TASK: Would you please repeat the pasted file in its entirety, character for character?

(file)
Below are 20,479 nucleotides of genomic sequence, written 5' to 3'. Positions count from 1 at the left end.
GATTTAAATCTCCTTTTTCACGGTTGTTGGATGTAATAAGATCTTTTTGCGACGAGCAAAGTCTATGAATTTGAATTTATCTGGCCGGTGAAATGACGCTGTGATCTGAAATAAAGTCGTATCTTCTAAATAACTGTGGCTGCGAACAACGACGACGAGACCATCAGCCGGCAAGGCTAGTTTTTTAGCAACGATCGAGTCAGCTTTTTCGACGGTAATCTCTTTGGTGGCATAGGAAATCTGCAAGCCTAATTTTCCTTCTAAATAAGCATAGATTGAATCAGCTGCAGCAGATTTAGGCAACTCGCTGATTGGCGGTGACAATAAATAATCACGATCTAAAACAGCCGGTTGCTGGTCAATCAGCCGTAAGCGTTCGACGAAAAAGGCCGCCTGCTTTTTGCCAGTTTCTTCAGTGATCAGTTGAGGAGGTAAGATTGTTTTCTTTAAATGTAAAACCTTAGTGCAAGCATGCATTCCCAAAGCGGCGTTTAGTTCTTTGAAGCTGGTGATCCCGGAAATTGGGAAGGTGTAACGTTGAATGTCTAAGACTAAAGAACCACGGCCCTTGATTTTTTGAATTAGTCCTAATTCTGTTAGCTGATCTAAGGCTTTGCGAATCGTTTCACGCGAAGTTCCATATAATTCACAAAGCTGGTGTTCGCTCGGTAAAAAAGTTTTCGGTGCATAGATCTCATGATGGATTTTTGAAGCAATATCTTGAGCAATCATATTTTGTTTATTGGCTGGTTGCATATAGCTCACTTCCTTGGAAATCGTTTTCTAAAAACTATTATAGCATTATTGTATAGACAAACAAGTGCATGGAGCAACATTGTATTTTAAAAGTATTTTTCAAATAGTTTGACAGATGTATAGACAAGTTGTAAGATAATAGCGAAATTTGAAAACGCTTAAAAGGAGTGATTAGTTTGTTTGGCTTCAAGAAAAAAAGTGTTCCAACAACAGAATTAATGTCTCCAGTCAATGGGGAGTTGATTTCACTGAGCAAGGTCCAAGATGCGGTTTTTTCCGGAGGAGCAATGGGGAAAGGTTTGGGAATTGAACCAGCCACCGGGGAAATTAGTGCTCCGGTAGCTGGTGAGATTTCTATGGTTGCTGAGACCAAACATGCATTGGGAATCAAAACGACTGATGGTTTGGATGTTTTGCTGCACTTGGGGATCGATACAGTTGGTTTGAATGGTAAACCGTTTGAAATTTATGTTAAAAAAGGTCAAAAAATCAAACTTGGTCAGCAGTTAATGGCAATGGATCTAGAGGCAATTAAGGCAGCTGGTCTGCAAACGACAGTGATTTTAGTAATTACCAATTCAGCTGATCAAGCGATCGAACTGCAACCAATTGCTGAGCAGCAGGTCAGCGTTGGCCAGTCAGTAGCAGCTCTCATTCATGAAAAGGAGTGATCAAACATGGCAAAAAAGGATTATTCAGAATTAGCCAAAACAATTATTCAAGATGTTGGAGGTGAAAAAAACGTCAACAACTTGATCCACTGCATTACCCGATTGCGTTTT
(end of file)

Below are 20,479 nucleotides of genomic sequence, written 5' to 3'. Positions count from 1 at the left end.
GATTTAAATCTCCTTTTTCACGGTTGTTGGATGTAATAAGATCTTTTTGCGACGAGCAAAGTCTATGAATTTGAATTTATCTGGCCGGTGAAATGACGCTGTGATCTGAAATAAAGTCGTATCTTCTAAATAACTGTGGCTGCGAACAACGACGACGAGACCATCAGCCGGCAAGGCTAGTTTTTTAGCAACGATCGAGTCAGCTTTTTCGACGGTAATCTCTTTGGTGGCATAGGAAATCTGCAAGCCTAATTTTCCTTCTAAATAAGCATAGATTGAATCAGCTGCAGCAGATTTAGGCAACTCGCTGATTGGCGGTGACAATAAATAATCACGATCTAAAACAGCCGGTTGCTGGTCAATCAGCCGTAAGCGTTCGACGAAAAAGGCCGCCTGCTTTTTGCCAGTTTCTTCAGTGATCAGTTGAGGAGGTAAGATTGTTTTCTTTAAATGTAAAACCTTAGTGCAAGCATGCATTCCCAAAGCGGCGTTTAGTTCTTTGAAGCTGGTGATCCCGGAAATTGGGAAGGTGTAACGTTGAATGTCTAAGACTAAAGAACCACGGCCCTTGATTTTTTGAATTAGTCCTAATTCTGTTAGCTGATCTAAGGCTTTGCGAATCGTTTCACGCGAAGTTCCATATAATTCACAAAGCTGGTGTTCGCTCGGTAAAAAAGTTTTCGGTGCATAGATCTCATGATGGATTTTTGAAGCAATATCTTGAGCAATCATATTTTGTTTATTGGCTGGTTGCATATAGCTCACTTCCTTGGAAATCGTTTTCTAAAAACTATTATAGCATTATTGTATAGACAAACAAGTGCATGGAGCAACATTGTATTTTAAAAGTATTTTTCAAATAGTTTGACAGATGTATAGACAAGTTGTAAGATAATAGCGAAATTTGAAAACGCTTAAAAGGAGTGATTAGTTTGTTTGGCTTCAAGAAAAAAAGTGTTCCAACAACAGAATTAATGTCTCCAGTCAATGGGGAGTTGATTTCACTGAGCAAGGTCCAAGATGCGGTTTTTTCCGGAGGAGCAATGGGGAAAGGTTTGGGAATTGAACCAGCCACCGGGGAAATTAGTGCTCCGGTAGCTGGTGAGATTTCTATGGTTGCTGAGACCAAACATGCATTGGGAATCAAAACGACTGATGGTTTGGATGTTTTGCTGCACTTGGGGATCGATACAGTTGGTTTGAATGGTAAACCGTTTGAAATTTATGTTAAAAAAGGTCAAAAAATCAAACTTGGTCAGCAGTTAATGGCAATGGATCTAGAGGCAATTAAGGCAGCTGGTCTGCAAACGACAGTGATTTTAGTAATTACCAATTCAGCTGATCAAGCGATCGAACTGCAACCAATTGCTGAGCAGCAGGTCAGCGTTGGCCAGTCAGTAGCAGCTCTCATTCATGAAAAGGAGTGATCAAACATGGCAAAAAAGGATTATTCAGAATTAGCCAAAACAATTATTCAAGATGTTGGAGGTGAAAAAAACGTCAACAACTTGATCCACTGCATTACCCGATTGCGTTTT